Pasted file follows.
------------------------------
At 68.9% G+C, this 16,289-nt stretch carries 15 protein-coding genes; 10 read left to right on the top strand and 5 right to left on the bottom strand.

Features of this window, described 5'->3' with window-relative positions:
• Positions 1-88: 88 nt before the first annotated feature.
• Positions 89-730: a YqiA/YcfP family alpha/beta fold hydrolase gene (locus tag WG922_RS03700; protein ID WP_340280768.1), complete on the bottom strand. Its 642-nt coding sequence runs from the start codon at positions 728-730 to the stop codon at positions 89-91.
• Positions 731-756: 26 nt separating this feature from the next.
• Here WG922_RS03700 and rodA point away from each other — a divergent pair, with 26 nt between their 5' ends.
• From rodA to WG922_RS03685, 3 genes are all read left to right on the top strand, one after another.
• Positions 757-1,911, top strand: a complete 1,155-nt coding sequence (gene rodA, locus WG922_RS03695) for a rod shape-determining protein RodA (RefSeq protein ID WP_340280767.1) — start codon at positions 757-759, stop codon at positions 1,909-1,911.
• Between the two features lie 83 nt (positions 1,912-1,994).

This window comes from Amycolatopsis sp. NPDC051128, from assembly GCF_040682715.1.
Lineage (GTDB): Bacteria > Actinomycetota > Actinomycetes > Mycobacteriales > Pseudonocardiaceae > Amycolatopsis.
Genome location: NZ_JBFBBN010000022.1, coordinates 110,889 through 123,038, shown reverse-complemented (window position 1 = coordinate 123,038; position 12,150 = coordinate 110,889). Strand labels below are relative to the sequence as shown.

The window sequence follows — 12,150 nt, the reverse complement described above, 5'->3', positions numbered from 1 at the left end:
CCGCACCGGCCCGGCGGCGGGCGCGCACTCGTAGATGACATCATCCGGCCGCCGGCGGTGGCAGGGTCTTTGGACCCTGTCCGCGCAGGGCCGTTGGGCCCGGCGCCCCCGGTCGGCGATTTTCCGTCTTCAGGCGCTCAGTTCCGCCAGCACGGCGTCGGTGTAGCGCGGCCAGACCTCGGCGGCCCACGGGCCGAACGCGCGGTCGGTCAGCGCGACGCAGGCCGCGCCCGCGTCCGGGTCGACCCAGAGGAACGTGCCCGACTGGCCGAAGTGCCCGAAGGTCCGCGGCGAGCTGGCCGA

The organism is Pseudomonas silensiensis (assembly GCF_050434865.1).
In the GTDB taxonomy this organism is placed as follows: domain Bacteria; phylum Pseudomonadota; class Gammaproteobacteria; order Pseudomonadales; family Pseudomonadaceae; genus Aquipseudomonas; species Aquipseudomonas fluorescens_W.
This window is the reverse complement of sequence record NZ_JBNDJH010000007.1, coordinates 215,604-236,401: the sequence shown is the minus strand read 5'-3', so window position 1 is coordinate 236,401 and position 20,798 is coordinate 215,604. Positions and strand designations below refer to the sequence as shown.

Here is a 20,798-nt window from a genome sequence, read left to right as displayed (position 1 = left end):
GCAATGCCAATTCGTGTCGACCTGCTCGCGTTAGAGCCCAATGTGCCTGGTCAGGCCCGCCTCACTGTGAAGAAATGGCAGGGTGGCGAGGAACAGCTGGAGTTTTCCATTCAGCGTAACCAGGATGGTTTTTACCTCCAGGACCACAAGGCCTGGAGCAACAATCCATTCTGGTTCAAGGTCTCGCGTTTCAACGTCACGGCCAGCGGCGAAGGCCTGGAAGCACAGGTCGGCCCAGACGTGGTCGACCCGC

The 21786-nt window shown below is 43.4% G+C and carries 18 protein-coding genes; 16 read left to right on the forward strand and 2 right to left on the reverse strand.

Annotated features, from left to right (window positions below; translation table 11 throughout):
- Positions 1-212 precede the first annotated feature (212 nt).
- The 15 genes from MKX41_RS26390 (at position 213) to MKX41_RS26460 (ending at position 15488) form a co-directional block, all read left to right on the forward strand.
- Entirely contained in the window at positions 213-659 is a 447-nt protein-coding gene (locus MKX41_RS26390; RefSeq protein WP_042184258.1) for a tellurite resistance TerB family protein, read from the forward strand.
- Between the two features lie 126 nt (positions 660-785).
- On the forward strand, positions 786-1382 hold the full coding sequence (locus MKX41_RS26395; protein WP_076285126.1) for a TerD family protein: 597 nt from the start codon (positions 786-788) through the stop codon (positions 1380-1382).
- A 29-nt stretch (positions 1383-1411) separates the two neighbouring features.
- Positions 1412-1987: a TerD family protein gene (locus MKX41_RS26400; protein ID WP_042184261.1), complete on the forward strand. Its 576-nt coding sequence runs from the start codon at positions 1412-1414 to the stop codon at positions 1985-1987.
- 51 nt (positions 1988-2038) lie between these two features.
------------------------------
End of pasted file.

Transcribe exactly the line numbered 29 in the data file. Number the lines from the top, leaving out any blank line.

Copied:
- 51 nt (positions 1988-2038) lie between these two features.